It was not the greatest Grand Prix there has ever been, but there are still a few talking points to come away with.
Firstly, it has to be said that Felipe Massa did a solid job today. Everyone has been throwing stones at him for the mistakes he made in Australia and Malaysia, so the pressure on his shoulders must have been enormous. What a relief it must be for him to have won at Sakhir so authoritatively.
For Kimi Räikkönen, it was a bit of an off weekend. After a disappointing qualifying session he was firmly in the shadow of his under-fire team mate and was unable to pull any rabbits out of the hat during the race. Having said that, he pulled off an aggressive move on Kubica near the start of the race. Other than that though, Räikkönen had a fairly anonymous race. Nonetheless, he goes away from Bahrain leading the Championship for this first time this year.
Ferrari can be happy with the progress they have made in Bahrain. The disastrous opener in Australia feels like a year ago. Malaysia only partially made up for it as Massa fell off the track. But this time both drivers finished with a thoroughly authoritative 1-2 and you wonder what McLaren can do to fight back.
However, Ferrari still do not lead the Championship. That honour goes to BMW. The Hinwil-based team has wooed F1 fans the world over with their methodical approach and steady progress. They seem to be the most popular team around at the moment.
Robert Kubica made up for the near miss in Australia by grabbing a popular pole position in Bahrain (and can someone please tell James Allen to stop using that terrible “Pole on pole” pun?). Many suspected that Kubica was lighter than his competitors — he was the first of the leaders to pit — but this was no Trulli-style fake pole position. Kubica and BMW genuinely have the speed to compete with the front-runners now, as we can see from the fact that Kubica finished 3rd.
Both BMWs were ahead of both McLarens as Nick Heidfeld finished ahead of Kovalainen to take a well deserved 3-4 for BMW. McLaren must be scratching their heads wondering how they allowed BMW to gain this advantage, especially after BMW had such a terrible start to winter testing.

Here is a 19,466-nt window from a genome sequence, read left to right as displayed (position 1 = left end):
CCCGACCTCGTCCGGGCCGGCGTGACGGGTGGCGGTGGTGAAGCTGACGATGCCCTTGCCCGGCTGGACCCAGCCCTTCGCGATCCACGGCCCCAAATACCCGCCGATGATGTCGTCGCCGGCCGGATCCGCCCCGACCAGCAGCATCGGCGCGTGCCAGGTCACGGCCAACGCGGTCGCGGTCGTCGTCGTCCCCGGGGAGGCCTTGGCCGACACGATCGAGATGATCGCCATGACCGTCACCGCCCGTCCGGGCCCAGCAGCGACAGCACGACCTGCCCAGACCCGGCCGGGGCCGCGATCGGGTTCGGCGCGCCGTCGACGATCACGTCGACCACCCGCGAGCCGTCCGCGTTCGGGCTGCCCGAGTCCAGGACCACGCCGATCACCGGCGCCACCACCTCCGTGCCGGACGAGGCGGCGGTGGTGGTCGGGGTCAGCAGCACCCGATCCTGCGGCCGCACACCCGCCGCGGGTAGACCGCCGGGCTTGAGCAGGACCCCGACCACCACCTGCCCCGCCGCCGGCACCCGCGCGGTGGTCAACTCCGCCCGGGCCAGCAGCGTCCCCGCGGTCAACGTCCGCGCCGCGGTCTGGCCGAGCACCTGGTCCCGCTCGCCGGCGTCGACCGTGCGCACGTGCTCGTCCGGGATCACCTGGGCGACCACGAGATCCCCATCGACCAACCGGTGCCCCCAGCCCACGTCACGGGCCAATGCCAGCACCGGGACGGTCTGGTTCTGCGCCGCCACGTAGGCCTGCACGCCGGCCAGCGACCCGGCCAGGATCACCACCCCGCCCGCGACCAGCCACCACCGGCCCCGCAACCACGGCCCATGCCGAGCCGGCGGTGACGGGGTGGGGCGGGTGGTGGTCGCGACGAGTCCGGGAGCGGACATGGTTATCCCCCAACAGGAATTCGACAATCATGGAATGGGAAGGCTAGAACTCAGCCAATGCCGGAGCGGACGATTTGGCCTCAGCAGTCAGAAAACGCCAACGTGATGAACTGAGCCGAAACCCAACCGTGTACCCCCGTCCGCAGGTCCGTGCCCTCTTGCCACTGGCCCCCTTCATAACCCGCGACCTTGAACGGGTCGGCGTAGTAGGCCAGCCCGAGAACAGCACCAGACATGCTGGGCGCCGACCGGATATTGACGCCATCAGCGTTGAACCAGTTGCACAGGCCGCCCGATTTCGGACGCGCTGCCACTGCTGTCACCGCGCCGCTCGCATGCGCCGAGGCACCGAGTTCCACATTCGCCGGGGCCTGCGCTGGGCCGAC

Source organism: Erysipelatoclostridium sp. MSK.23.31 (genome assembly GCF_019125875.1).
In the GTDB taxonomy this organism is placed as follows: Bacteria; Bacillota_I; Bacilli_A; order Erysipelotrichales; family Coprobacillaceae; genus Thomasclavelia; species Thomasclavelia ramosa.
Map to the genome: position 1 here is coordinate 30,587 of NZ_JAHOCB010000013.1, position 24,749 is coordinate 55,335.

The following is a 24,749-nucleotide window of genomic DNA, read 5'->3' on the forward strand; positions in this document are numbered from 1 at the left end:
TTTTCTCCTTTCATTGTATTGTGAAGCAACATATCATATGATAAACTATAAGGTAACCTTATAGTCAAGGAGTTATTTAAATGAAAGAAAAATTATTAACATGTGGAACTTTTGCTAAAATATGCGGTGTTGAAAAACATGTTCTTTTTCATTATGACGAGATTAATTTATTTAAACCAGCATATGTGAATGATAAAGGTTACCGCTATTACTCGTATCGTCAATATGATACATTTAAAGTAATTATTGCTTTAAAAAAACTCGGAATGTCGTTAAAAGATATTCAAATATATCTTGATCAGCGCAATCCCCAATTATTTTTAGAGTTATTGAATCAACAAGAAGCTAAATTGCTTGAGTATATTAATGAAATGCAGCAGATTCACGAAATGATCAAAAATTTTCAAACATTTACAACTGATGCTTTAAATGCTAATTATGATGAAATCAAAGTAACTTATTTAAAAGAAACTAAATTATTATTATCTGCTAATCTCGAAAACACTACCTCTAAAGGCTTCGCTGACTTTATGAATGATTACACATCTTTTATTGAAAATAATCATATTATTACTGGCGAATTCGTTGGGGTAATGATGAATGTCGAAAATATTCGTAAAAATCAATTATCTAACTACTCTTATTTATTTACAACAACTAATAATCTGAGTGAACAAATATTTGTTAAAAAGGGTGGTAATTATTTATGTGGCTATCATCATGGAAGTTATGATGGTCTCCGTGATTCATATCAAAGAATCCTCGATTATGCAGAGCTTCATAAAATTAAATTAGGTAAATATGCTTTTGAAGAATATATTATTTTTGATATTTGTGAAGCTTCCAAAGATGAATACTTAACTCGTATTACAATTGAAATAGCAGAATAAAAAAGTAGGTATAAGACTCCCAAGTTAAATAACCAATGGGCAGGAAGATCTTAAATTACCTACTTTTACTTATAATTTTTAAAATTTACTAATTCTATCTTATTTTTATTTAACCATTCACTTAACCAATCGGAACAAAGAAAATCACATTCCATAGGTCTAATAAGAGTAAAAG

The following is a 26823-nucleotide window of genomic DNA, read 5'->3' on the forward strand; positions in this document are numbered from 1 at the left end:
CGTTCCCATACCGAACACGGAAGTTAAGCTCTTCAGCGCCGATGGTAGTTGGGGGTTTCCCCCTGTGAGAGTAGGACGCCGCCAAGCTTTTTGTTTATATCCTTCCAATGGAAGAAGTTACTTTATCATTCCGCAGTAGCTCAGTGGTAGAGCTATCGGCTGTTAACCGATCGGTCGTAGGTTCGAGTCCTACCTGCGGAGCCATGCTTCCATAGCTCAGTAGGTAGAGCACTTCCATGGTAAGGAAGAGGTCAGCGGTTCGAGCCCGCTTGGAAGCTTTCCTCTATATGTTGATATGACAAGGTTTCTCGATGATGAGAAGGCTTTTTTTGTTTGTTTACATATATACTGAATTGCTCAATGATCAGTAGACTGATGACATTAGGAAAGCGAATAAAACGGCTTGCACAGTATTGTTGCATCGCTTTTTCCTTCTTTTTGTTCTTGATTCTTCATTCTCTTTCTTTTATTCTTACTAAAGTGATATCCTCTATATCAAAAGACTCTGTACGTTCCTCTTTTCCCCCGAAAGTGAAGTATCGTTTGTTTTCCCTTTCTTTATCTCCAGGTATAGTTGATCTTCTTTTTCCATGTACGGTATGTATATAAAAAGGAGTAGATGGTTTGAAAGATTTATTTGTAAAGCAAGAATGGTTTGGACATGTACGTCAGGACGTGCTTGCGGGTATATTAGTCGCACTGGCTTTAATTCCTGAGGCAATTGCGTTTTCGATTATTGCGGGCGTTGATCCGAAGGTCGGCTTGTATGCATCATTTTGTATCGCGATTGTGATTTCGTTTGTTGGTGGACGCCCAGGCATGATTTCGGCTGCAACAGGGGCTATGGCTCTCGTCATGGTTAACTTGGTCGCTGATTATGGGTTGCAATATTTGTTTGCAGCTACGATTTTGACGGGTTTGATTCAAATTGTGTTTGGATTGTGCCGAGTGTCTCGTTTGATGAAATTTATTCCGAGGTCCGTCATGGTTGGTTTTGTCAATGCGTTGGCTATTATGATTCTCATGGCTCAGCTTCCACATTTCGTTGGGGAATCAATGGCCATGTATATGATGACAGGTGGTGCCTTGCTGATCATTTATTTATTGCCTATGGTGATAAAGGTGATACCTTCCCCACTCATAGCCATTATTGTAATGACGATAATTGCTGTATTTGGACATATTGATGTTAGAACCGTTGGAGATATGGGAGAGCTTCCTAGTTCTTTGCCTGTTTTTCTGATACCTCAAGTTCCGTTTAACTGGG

This may not be a permanent advantage. We saw last year how different circuits can suit different cars in radically different ways. But it is clear that whenever McLaren are on the back foot, BMW will be ready to pounce. This will eat into McLaren’s Championship haul in a way they never came close to experiencing in 2007.
Meanwhile, it’s not clear if BMW have the ability to beat Ferrari in a straight fight. You have to say that this clearly hands the Championship advantage to the Scuderia. Nevertheless, it is clearly now a case of when and not if BMW win a race.
As for McLaren, it was a bit of a disastrous day. They clearly didn’t have the pace of either Ferrari or BMW. Lewis Hamilton had a truly terrible start. It has since transpired that he began the race with the incorrect engine map, as I suggested during the race. Hamilton was swamped by his competitors who all have the ability to turn a knob at the right time, unlike Hamilton clearly.
To compound this, he managed to impatiently run into the back of Fernando Alonso. It was a racing incident, although the protests from the ITV commentators suggested that Alonso “brake tested” Hamilton.
This was clear nonsense and you would think Martin Brundle in particular would know better. I have a great deal of respect for Martin Brundle, but he is beginning to lose it. The contrast between ITV’s coverage and other broadcasters was apparent.
Radio 5 Live had a completely different approach. They only mentioned the possibility of brake testing as a jokey aside several laps later. At one point David Croft even said that Hamilton tried to use Alonso as a ramp! Meanwhile apparently Speed TV didn’t even mention the prospect of brake testing at all!